Does anyone have any experience with thinning laquer?

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@Sonny,

I can't say if the information you posted is correct or not. The major lure companies and many of the lesser know here in the U.S.A. a century ago were dip priming with white enamel and dip finishing with varnish or lacquer. It wouldn't be of much benefit to thin clear lacquer for finish dipping, unless you just enjoyed doing it.

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The downside to dipping in straight lacquer? The process might deposit more product than is actually needed. to achieve a durable finish.

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i'm sorry but i don't really understand that... are you saying in order to get a durable enough finish, you'd need to apply many more coats than you would with some other clear coat?

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No, In some instances dipping straight from the can may leave more finish on than some may desire, mostly a personal preference.

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oh, so when you dip into lacquer from the can it leaves a thick coat? i don't think this would be too much of a problem for me at least. i like the thick top coat that epoxy provides, surely lacquer can't be thicker than that.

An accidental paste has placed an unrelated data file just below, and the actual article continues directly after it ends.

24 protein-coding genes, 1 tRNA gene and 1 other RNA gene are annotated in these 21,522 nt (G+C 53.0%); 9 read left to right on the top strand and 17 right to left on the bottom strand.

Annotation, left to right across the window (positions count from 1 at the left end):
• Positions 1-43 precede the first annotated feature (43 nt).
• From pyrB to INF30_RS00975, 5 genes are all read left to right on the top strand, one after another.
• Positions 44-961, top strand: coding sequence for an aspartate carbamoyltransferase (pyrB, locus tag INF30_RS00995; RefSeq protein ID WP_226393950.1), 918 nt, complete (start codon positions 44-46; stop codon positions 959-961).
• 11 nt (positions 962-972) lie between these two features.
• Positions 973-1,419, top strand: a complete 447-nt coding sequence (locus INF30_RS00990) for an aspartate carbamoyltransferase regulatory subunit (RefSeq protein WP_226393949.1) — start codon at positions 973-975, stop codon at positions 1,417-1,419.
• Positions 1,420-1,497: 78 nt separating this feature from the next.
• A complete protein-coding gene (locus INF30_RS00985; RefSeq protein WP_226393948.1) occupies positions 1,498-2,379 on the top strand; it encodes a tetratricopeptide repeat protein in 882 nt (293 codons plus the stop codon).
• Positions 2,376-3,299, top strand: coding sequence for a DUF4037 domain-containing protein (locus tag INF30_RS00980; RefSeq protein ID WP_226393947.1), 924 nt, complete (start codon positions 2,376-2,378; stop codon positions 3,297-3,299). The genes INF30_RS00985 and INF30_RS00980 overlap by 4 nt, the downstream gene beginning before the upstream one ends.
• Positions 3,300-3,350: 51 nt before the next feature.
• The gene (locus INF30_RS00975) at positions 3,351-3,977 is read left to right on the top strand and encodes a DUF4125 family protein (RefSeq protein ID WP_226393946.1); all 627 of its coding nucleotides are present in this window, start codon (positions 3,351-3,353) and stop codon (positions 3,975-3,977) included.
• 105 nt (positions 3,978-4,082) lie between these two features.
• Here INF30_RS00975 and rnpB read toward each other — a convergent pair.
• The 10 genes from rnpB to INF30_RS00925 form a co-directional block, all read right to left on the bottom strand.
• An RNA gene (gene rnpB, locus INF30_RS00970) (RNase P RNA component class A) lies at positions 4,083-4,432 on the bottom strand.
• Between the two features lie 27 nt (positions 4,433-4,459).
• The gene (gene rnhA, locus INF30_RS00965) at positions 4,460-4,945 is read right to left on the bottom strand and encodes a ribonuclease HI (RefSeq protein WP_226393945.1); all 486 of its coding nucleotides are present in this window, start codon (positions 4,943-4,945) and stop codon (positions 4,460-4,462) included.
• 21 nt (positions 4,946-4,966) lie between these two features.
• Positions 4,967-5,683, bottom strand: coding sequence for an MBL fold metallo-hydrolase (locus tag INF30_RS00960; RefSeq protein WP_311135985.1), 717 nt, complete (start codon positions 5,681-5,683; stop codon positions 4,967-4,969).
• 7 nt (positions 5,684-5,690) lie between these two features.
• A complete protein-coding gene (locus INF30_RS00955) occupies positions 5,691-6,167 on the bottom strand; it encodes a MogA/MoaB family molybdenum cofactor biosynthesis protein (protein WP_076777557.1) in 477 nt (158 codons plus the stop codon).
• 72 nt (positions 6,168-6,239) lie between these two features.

i always thought lacquer was extremely thin though, thinner than water?

are there any other issues besides the application, like yellowing or cracking or durability issues?

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oh, so when you dip into lacquer from the can it leaves a thick coat? i don't think this would be too much of a problem for me at least. i like the thick top coat that epoxy provides, surely lacquer can't be thicker than that.

i always thought lacquer was extremely thin though, thinner than water?

are there any other issues besides the application, like yellowing or cracking or durability issues?

Couldnt you add a bunch of thin top coats with spray lacquer? I use clear lacquer spray in between each coat and prime with white lacquer. I think the lacquer builds depth in between the colors.